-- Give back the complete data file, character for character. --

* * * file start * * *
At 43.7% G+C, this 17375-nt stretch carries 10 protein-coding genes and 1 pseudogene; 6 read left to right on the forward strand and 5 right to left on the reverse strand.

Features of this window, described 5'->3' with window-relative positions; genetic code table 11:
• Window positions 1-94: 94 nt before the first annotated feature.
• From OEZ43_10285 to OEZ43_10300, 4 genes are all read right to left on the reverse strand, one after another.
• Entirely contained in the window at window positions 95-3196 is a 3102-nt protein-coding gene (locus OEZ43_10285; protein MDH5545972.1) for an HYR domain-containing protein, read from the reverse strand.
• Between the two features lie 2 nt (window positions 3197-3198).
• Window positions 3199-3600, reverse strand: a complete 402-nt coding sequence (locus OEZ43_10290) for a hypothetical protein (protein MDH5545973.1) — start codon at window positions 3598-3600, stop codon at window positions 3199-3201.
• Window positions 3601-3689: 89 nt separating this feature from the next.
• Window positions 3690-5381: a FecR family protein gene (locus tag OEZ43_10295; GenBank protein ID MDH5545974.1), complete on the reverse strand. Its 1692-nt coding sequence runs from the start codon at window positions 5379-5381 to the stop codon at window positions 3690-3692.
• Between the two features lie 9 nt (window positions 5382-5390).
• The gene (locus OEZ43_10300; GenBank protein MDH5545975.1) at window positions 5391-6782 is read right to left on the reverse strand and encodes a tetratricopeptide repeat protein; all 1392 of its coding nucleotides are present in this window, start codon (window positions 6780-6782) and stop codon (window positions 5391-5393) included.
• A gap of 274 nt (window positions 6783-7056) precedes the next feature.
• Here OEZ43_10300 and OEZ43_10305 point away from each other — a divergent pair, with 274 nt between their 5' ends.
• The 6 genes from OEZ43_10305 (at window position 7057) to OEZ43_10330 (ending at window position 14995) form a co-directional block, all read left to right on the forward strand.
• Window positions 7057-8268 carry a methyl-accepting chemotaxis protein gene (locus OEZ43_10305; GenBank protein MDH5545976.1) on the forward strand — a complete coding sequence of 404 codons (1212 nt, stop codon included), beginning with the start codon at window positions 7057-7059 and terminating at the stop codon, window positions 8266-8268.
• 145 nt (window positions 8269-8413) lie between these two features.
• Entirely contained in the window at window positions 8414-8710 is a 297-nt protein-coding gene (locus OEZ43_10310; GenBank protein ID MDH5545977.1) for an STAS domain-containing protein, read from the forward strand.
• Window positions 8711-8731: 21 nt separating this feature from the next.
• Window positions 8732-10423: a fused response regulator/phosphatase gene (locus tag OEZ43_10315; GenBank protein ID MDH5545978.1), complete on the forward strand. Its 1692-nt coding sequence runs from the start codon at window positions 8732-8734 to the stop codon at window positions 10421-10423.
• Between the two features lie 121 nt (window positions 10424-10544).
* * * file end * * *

At 43.7% G+C, this 17375-nt stretch carries 10 protein-coding genes and 1 pseudogene; 6 read left to right on the forward strand and 5 right to left on the reverse strand.

Features of this window, described 5'->3' with window-relative positions; genetic code table 11:
• Window positions 1-94: 94 nt before the first annotated feature.
• From OEZ43_10285 to OEZ43_10300, 4 genes are all read right to left on the reverse strand, one after another.
• Entirely contained in the window at window positions 95-3196 is a 3102-nt protein-coding gene (locus OEZ43_10285; protein MDH5545972.1) for an HYR domain-containing protein, read from the reverse strand.
• Between the two features lie 2 nt (window positions 3197-3198).
• Window positions 3199-3600, reverse strand: a complete 402-nt coding sequence (locus OEZ43_10290) for a hypothetical protein (protein MDH5545973.1) — start codon at window positions 3598-3600, stop codon at window positions 3199-3201.
• Window positions 3601-3689: 89 nt separating this feature from the next.
• Window positions 3690-5381: a FecR family protein gene (locus tag OEZ43_10295; GenBank protein ID MDH5545974.1), complete on the reverse strand. Its 1692-nt coding sequence runs from the start codon at window positions 5379-5381 to the stop codon at window positions 3690-3692.
• Between the two features lie 9 nt (window positions 5382-5390).
• The gene (locus OEZ43_10300; GenBank protein MDH5545975.1) at window positions 5391-6782 is read right to left on the reverse strand and encodes a tetratricopeptide repeat protein; all 1392 of its coding nucleotides are present in this window, start codon (window positions 6780-6782) and stop codon (window positions 5391-5393) included.
• A gap of 274 nt (window positions 6783-7056) precedes the next feature.
• Here OEZ43_10300 and OEZ43_10305 point away from each other — a divergent pair, with 274 nt between their 5' ends.
• The 6 genes from OEZ43_10305 (at window position 7057) to OEZ43_10330 (ending at window position 14995) form a co-directional block, all read left to right on the forward strand.
• Window positions 7057-8268 carry a methyl-accepting chemotaxis protein gene (locus OEZ43_10305; GenBank protein MDH5545976.1) on the forward strand — a complete coding sequence of 404 codons (1212 nt, stop codon included), beginning with the start codon at window positions 7057-7059 and terminating at the stop codon, window positions 8266-8268.
• 145 nt (window positions 8269-8413) lie between these two features.
• Entirely contained in the window at window positions 8414-8710 is a 297-nt protein-coding gene (locus OEZ43_10310; GenBank protein ID MDH5545977.1) for an STAS domain-containing protein, read from the forward strand.
• Window positions 8711-8731: 21 nt separating this feature from the next.
• Window positions 8732-10423: a fused response regulator/phosphatase gene (locus tag OEZ43_10315; GenBank protein ID MDH5545978.1), complete on the forward strand. Its 1692-nt coding sequence runs from the start codon at window positions 8732-8734 to the stop codon at window positions 10421-10423.
• Between the two features lie 121 nt (window positions 10424-10544).